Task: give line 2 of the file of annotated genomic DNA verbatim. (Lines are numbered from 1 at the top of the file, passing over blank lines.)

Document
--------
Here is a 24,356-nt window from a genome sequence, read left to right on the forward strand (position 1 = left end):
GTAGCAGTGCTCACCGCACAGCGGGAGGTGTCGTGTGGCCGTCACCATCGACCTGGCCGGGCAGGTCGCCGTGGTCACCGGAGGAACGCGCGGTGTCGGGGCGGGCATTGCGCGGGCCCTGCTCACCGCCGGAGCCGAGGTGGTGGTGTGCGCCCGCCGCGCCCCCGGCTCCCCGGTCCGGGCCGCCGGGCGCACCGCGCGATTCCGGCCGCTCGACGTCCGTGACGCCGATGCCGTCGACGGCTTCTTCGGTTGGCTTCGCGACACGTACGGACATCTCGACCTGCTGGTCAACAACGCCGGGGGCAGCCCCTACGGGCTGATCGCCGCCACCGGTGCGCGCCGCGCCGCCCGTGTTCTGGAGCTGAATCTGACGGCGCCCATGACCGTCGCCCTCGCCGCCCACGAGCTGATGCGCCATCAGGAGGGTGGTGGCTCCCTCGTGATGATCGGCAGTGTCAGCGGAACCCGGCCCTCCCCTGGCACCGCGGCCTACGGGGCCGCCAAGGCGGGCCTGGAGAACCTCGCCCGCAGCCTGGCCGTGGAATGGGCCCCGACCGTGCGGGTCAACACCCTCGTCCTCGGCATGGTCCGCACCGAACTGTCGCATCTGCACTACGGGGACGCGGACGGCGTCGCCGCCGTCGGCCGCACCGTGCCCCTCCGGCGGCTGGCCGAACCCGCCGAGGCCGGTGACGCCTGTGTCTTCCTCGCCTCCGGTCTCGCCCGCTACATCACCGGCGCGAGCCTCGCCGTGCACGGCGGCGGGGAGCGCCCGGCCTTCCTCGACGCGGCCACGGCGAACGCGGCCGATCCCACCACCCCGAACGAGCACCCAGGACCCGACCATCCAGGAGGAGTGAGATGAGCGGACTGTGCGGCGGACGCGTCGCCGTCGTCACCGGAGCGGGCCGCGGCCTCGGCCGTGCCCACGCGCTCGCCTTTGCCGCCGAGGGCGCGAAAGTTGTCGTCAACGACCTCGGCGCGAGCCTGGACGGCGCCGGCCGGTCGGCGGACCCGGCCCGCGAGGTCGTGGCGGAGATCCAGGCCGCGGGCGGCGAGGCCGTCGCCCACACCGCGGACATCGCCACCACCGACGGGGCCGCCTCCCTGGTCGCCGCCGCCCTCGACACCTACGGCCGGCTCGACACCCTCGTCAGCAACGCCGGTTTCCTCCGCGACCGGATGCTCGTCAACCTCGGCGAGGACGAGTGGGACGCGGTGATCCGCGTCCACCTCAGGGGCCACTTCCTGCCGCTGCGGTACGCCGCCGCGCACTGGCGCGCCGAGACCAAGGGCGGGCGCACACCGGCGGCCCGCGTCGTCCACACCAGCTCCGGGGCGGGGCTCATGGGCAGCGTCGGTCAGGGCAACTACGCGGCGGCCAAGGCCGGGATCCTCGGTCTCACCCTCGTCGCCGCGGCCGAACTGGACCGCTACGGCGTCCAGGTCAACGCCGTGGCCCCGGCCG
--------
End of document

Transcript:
GTAGCAGTGCTCACCGCACAGCGGGAGGTGTCGTGTGGCCGTCACCATCGACCTGGCCGGGCAGGTCGCCGTGGTCACCGGAGGAACGCGCGGTGTCGGGGCGGGCATTGCGCGGGCCCTGCTCACCGCCGGAGCCGAGGTGGTGGTGTGCGCCCGCCGCGCCCCCGGCTCCCCGGTCCGGGCCGCCGGGCGCACCGCGCGATTCCGGCCGCTCGACGTCCGTGACGCCGATGCCGTCGACGGCTTCTTCGGTTGGCTTCGCGACACGTACGGACATCTCGACCTGCTGGTCAACAACGCCGGGGGCAGCCCCTACGGGCTGATCGCCGCCACCGGTGCGCGCCGCGCCGCCCGTGTTCTGGAGCTGAATCTGACGGCGCCCATGACCGTCGCCCTCGCCGCCCACGAGCTGATGCGCCATCAGGAGGGTGGTGGCTCCCTCGTGATGATCGGCAGTGTCAGCGGAACCCGGCCCTCCCCTGGCACCGCGGCCTACGGGGCCGCCAAGGCGGGCCTGGAGAACCTCGCCCGCAGCCTGGCCGTGGAATGGGCCCCGACCGTGCGGGTCAACACCCTCGTCCTCGGCATGGTCCGCACCGAACTGTCGCATCTGCACTACGGGGACGCGGACGGCGTCGCCGCCGTCGGCCGCACCGTGCCCCTCCGGCGGCTGGCCGAACCCGCCGAGGCCGGTGACGCCTGTGTCTTCCTCGCCTCCGGTCTCGCCCGCTACATCACCGGCGCGAGCCTCGCCGTGCACGGCGGCGGGGAGCGCCCGGCCTTCCTCGACGCGGCCACGGCGAACGCGGCCGATCCCACCACCCCGAACGAGCACCCAGGACCCGACCATCCAGGAGGAGTGAGATGAGCGGACTGTGCGGCGGACGCGTCGCCGTCGTCACCGGAGCGGGCCGCGGCCTCGGCCGTGCCCACGCGCTCGCCTTTGCCGCCGAGGGCGCGAAAGTTGTCGTCAACGACCTCGGCGCGAGCCTGGACGGCGCCGGCCGGTCGGCGGACCCGGCCCGCGAGGTCGTGGCGGAGATCCAGGCCGCGGGCGGCGAGGCCGTCGCCCACACCGCGGACATCGCCACCACCGACGGGGCCGCCTCCCTGGTCGCCGCCGCCCTCGACACCTACGGCCGGCTCGACACCCTCGTCAGCAACGCCGGTTTCCTCCGCGACCGGATGCTCGTCAACCTCGGCGAGGACGAGTGGGACGCGGTGATCCGCGTCCACCTCAGGGGCCACTTCCTGCCGCTGCGGTACGCCGCCGCGCACTGGCGCGCCGAGACCAAGGGCGGGCGCACACCGGCGGCCCGCGTCGTCCACACCAGCTCCGGGGCGGGGCTCATGGGCAGCGTCGGTCAGGGCAACTACGCGGCGGCCAAGGCCGGGATCCTCGGTCTCACCCTCGTCGCCGCGGCCGAACTGGACCGCTACGGCGTCCAGGTCAACGCCGTGGCCCCGGCCG